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Proving a set of matrices is NOT a vector space

  1. Apr 25, 2016 #1
    1. The problem statement, all variables and given/known data
    Show that the following is NOT a vector space:
    {(a, 1) | a, b, c, ∈ ℝ}
    {(b, c)

    Note: this is is meant to be a 2x2 matrix. This may not have been clear in how I formatted it.

    2. The attempt at a solution
    I am self-studying linear algebra, and have had a difficulty conceptualizing/interpreting what a vector space actually is. However, to show that the set of all matrices of the form above is NOT a vector space, I subjected it to the addition/multiplication conditions. For example, the condition v+w ∈ V:
    (a, 1) + (p, 1) = (a+p, 2)
    (b, c) + (q, r) = (b+q, c+r)

    The sum of the two matrices yields a matrix NOT of the original form, with 1 in the a_1,2 position. Does this prove that the set is not a vector space? Have I correctly interpreted the purpose of this problem as: "Show that one of the vector space conditions does not give back a matrix with the same form as the original matrix (a, 1, b, c)"?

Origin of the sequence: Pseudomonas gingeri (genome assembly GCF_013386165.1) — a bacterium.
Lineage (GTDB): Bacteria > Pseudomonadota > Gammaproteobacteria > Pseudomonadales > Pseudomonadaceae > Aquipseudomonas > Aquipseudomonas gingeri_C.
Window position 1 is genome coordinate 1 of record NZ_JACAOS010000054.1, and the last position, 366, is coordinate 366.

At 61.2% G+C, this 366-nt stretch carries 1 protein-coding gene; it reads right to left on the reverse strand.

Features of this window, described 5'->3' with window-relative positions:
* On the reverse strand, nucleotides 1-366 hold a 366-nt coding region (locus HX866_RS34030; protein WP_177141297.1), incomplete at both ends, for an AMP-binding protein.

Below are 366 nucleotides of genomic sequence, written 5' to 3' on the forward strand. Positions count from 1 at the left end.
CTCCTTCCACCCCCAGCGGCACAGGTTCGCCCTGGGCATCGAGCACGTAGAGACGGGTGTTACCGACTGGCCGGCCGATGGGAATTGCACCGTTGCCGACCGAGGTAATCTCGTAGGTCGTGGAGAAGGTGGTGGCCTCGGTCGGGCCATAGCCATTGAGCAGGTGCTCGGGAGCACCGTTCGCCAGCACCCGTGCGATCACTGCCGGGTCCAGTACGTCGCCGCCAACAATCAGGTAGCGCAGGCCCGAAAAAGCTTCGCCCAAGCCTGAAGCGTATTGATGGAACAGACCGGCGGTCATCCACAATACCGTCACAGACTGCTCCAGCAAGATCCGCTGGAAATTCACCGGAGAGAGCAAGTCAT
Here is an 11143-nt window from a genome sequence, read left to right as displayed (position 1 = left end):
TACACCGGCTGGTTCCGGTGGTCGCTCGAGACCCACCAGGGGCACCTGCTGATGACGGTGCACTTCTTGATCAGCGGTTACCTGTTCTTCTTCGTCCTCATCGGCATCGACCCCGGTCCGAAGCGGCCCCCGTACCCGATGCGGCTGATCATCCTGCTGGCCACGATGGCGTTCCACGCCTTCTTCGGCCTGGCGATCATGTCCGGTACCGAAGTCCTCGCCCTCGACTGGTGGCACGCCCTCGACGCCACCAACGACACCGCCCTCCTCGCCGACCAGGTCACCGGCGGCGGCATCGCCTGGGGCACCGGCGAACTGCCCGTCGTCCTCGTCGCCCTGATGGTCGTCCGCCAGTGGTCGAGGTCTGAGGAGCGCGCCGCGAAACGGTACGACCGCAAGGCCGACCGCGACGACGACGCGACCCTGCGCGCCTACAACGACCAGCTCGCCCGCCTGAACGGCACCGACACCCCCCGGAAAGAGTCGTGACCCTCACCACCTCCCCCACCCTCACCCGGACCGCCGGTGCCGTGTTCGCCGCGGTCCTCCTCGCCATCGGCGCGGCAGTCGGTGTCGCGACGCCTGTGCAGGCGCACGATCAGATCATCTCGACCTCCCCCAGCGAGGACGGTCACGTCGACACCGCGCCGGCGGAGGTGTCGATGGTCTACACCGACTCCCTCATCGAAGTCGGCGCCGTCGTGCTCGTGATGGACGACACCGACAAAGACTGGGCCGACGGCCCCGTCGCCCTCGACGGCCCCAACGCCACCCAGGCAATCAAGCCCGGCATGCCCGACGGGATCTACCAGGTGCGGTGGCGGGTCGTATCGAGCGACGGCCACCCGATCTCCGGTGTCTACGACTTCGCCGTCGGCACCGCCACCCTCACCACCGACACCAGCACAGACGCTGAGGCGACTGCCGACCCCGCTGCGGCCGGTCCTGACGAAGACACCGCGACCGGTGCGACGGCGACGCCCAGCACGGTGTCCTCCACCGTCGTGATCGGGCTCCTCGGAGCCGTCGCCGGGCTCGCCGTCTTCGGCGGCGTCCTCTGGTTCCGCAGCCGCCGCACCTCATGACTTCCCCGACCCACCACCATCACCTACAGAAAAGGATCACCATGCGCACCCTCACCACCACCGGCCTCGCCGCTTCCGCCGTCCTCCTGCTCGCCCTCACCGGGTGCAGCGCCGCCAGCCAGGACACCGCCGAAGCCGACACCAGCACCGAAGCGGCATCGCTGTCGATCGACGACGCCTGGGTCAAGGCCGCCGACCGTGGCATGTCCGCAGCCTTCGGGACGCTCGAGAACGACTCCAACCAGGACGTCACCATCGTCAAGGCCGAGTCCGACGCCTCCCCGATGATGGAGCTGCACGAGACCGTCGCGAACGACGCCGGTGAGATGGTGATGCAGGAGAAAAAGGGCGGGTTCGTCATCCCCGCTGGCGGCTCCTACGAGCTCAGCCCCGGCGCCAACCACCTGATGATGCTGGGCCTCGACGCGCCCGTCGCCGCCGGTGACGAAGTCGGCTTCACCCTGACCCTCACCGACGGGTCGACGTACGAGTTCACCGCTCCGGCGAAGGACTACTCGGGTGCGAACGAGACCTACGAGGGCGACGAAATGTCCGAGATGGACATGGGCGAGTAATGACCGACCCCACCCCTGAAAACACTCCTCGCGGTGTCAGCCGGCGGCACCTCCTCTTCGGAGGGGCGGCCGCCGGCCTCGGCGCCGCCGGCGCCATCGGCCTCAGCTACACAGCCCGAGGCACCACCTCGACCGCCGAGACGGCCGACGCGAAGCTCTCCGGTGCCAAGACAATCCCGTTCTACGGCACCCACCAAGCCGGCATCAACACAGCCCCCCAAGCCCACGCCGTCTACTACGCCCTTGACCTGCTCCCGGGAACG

Another way I interpreted the question was: "Find a way to make a, b, or c NOT a real number." However, I could not think of a way to transform them into an imaginary number without using a scalar r ∉ ℝ.

    My book gives many examples of what vector spaces are, or can be, but leaves it up to the reader to infer what does not constitute a vector space.

    So, have I correctly solved the problem? Any helpful tips would be greatly appreciated! No answers, please. :)

    Thanks a lot,
    Jordan
     
  2. jcsd
  3. Apr 25, 2016 #2

    LCKurtz

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    Yes. That's all you needed. Even just the first equation was enough.
     
  4. Apr 25, 2016 #3

    Ray Vickson

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    Yes, your argument is correct. Also: a vector space must contain the zero vector, which your set of matrices does not.
     
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